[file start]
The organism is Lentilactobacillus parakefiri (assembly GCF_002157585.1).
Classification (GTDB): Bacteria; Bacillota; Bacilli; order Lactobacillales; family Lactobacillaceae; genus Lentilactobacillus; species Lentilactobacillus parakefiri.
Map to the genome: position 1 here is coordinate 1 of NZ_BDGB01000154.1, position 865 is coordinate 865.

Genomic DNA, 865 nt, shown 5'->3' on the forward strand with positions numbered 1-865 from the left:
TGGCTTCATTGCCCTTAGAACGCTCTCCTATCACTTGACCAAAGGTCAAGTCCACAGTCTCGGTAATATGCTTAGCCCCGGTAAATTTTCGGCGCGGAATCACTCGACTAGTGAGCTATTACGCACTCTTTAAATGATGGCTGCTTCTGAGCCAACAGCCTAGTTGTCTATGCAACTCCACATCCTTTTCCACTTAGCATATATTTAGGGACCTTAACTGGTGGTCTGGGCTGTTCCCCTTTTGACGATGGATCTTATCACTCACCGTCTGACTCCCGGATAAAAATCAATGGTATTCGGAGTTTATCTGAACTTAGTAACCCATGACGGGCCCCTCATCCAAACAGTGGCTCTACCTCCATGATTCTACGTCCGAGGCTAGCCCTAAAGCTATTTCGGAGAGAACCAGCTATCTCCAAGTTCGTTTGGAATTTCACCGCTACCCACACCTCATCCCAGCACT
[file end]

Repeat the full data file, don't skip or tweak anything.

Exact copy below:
The organism is Lentilactobacillus parakefiri (assembly GCF_002157585.1).
Classification (GTDB): Bacteria; Bacillota; Bacilli; order Lactobacillales; family Lactobacillaceae; genus Lentilactobacillus; species Lentilactobacillus parakefiri.
Map to the genome: position 1 here is coordinate 1 of NZ_BDGB01000154.1, position 865 is coordinate 865.

Genomic DNA, 865 nt, shown 5'->3' on the forward strand with positions numbered 1-865 from the left:
TGGCTTCATTGCCCTTAGAACGCTCTCCTATCACTTGACCAAAGGTCAAGTCCACAGTCTCGGTAATATGCTTAGCCCCGGTAAATTTTCGGCGCGGAATCACTCGACTAGTGAGCTATTACGCACTCTTTAAATGATGGCTGCTTCTGAGCCAACAGCCTAGTTGTCTATGCAACTCCACATCCTTTTCCACTTAGCATATATTTAGGGACCTTAACTGGTGGTCTGGGCTGTTCCCCTTTTGACGATGGATCTTATCACTCACCGTCTGACTCCCGGATAAAAATCAATGGTATTCGGAGTTTATCTGAACTTAGTAACCCATGACGGGCCCCTCATCCAAACAGTGGCTCTACCTCCATGATTCTACGTCCGAGGCTAGCCCTAAAGCTATTTCGGAGAGAACCAGCTATCTCCAAGTTCGTTTGGAATTTCACCGCTACCCACACCTCATCCCAGCACT